January 24, 2007
reported by natalie grise
Since Hurricane Rita, students in Sowela's culinary school have had to make-do with the kitchen at the the Lake Charles Civic Center -- one that's not equipped for learning. The hardships didn't stop some students who were entered in a prestigious national competition. In fact, one student from the small Louisiana school battled the big boys and won.
Most college bowl games involve a pigskin. This one does too, except they use pork -- and real bowls. "It was a national competition. Sowela is a small culinary school, there's only like 36 of us here," says Master Butcher and Sowela Instructor Stan Plues. Size wasn't the only obstacle they beat, the school's educational kitchen was ruined in the hurricane. "We're doing pretty good considering the conditions we've got, we share it with caterers and sometimes we cant do the things we need to," says Plues. "We just have to make do with what we've got and do the best with what we have," says culinary student Wilton "Boogie" Kegley.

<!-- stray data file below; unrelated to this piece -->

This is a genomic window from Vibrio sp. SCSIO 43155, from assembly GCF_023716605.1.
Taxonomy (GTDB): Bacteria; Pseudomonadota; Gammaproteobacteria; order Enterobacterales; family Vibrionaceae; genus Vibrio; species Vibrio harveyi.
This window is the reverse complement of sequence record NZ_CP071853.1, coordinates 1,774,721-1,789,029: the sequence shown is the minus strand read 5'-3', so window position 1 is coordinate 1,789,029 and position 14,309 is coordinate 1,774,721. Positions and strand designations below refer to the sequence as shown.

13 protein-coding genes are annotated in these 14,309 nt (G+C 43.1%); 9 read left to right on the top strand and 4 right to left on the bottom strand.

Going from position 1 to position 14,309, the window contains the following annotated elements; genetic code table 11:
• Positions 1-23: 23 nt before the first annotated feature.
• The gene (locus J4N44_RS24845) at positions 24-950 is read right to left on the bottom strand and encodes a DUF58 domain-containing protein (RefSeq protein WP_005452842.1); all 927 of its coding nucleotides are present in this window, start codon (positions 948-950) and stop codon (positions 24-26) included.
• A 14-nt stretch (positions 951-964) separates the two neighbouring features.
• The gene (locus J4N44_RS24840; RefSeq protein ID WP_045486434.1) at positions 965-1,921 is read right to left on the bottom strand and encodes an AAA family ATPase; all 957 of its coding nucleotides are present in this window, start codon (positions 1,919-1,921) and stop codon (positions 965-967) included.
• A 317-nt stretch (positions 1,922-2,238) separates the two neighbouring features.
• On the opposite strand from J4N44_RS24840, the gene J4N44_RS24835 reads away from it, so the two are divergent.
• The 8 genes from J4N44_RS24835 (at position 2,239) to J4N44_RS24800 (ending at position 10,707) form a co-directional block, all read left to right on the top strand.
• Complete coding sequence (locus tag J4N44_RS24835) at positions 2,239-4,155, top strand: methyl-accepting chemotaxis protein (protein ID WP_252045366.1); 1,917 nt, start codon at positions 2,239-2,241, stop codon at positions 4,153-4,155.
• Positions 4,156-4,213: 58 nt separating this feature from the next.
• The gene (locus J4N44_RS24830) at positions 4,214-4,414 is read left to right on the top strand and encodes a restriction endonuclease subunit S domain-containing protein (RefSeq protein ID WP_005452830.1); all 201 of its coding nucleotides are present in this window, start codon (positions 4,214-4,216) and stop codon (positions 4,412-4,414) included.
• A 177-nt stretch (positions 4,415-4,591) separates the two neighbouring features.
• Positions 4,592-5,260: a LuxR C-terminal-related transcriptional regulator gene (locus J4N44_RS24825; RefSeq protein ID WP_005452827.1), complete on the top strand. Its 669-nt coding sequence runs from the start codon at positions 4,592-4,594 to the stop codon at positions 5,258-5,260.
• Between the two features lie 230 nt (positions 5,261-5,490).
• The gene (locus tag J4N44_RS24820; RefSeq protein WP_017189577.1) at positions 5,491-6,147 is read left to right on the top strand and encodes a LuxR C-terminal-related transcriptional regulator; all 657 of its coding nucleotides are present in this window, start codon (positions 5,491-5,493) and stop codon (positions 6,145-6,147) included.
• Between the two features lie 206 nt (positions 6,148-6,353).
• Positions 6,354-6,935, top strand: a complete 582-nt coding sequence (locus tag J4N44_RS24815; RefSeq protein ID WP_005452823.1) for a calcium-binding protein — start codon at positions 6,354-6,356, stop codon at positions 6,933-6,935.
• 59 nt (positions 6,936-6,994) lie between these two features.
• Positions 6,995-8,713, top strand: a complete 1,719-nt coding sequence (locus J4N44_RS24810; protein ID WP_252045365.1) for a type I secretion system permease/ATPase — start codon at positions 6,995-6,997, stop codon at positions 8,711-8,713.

Aand their best takes some creative cooking. "I cut the pork in a different way, that hadn't be done before, and Boogie worked on the stuffing," says Plues. His new seafood stuffing reflected his Gulf Coast roots. "Growing up in Louisiana, it just kinda comes natural for us," says Kegley.
Meaning a big win for the small school. "But to me, it doesn't matter if it's a big or small school. For Sowela to win, its fantastic. It proves to everybody in the country that bigger isnt always better," says Plues. So you guys are kinda like the Boise State of culinary schools? "Yes, I guess we are. We're waiting for the next competition, cause we're gonna whip them all now," says Plues.